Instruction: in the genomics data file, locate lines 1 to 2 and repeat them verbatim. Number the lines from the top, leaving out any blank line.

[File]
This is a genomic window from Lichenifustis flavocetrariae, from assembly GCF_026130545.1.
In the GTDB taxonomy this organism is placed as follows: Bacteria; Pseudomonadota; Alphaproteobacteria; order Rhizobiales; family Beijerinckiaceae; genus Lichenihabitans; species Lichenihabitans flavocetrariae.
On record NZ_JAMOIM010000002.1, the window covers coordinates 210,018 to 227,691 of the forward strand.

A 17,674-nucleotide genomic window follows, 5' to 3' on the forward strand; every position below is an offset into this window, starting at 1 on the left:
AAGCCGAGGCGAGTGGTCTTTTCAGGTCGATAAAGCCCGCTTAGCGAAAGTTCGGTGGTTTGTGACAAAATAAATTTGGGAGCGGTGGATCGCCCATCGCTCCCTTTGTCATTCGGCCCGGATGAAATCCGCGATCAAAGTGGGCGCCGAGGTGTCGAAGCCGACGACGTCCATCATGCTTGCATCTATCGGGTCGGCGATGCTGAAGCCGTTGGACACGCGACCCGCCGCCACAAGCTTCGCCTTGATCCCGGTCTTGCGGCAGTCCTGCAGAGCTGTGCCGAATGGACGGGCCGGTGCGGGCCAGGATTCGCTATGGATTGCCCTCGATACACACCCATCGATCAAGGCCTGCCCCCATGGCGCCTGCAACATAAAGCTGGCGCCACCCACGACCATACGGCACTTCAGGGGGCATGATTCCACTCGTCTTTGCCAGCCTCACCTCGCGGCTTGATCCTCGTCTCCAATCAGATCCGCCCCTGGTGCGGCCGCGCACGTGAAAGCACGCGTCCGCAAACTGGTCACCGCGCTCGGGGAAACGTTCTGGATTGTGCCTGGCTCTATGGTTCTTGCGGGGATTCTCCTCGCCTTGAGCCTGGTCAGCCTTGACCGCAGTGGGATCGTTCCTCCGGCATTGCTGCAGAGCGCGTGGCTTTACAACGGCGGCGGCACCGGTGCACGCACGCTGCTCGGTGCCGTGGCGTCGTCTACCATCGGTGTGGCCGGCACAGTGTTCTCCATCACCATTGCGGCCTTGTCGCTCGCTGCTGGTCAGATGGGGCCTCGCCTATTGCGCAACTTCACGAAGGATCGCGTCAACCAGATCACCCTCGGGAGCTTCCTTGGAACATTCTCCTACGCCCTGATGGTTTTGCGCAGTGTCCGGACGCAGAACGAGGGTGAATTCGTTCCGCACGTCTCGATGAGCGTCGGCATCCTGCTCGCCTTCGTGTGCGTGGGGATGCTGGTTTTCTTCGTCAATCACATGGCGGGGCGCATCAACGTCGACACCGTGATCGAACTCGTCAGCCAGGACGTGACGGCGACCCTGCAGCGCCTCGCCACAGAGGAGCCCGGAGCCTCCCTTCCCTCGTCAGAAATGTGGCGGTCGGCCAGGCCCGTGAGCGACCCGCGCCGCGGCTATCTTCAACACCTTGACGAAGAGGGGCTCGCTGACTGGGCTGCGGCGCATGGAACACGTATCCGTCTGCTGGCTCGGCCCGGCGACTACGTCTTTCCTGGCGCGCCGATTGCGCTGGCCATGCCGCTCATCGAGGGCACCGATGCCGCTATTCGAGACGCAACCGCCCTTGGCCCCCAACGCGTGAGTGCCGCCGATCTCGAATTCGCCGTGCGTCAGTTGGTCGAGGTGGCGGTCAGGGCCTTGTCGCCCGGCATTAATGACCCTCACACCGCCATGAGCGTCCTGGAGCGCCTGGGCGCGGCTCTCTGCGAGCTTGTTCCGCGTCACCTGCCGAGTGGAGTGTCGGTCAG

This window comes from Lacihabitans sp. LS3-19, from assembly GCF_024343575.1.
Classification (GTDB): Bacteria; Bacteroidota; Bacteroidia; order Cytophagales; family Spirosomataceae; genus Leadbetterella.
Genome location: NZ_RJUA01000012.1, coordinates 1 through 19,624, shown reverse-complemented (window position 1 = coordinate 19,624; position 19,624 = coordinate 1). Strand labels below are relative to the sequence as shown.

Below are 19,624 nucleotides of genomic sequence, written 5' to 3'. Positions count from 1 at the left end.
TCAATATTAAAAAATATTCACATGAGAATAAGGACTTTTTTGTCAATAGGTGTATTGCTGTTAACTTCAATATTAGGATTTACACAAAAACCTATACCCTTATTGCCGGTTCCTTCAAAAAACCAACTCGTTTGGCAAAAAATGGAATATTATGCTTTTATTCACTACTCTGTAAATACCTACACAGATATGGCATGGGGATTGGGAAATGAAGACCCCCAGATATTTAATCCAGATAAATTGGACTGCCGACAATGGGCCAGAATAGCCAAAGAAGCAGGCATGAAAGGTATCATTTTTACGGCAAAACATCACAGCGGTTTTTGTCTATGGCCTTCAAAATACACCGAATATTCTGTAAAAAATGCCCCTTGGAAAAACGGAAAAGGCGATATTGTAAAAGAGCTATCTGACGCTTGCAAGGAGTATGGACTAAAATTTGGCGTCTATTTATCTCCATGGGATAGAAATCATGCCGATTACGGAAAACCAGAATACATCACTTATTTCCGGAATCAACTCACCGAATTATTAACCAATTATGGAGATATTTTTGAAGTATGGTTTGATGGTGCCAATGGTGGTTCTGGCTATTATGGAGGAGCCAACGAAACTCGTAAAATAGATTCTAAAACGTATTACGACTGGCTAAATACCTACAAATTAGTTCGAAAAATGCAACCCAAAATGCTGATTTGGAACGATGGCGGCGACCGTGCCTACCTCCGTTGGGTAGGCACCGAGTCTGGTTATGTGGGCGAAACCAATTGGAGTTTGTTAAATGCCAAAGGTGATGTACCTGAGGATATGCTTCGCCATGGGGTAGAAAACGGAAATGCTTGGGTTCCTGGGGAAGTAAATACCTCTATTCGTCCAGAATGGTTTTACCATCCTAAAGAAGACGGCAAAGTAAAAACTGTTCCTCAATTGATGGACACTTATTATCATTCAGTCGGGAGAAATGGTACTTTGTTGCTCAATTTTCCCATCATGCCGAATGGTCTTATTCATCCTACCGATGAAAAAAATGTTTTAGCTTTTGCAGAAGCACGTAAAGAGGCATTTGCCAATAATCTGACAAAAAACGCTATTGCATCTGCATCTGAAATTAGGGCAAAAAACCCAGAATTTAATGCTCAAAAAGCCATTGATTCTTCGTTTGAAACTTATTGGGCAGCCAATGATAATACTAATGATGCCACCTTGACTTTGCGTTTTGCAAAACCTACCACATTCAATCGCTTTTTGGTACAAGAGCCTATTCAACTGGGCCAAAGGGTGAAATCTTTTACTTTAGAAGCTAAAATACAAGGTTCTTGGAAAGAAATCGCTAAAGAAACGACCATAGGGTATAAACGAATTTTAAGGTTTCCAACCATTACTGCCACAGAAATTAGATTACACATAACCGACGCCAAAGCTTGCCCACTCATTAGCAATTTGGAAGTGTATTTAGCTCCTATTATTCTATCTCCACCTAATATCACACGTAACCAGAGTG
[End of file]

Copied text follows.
This is a genomic window from Lichenifustis flavocetrariae, from assembly GCF_026130545.1.
In the GTDB taxonomy this organism is placed as follows: Bacteria; Pseudomonadota; Alphaproteobacteria; order Rhizobiales; family Beijerinckiaceae; genus Lichenihabitans; species Lichenihabitans flavocetrariae.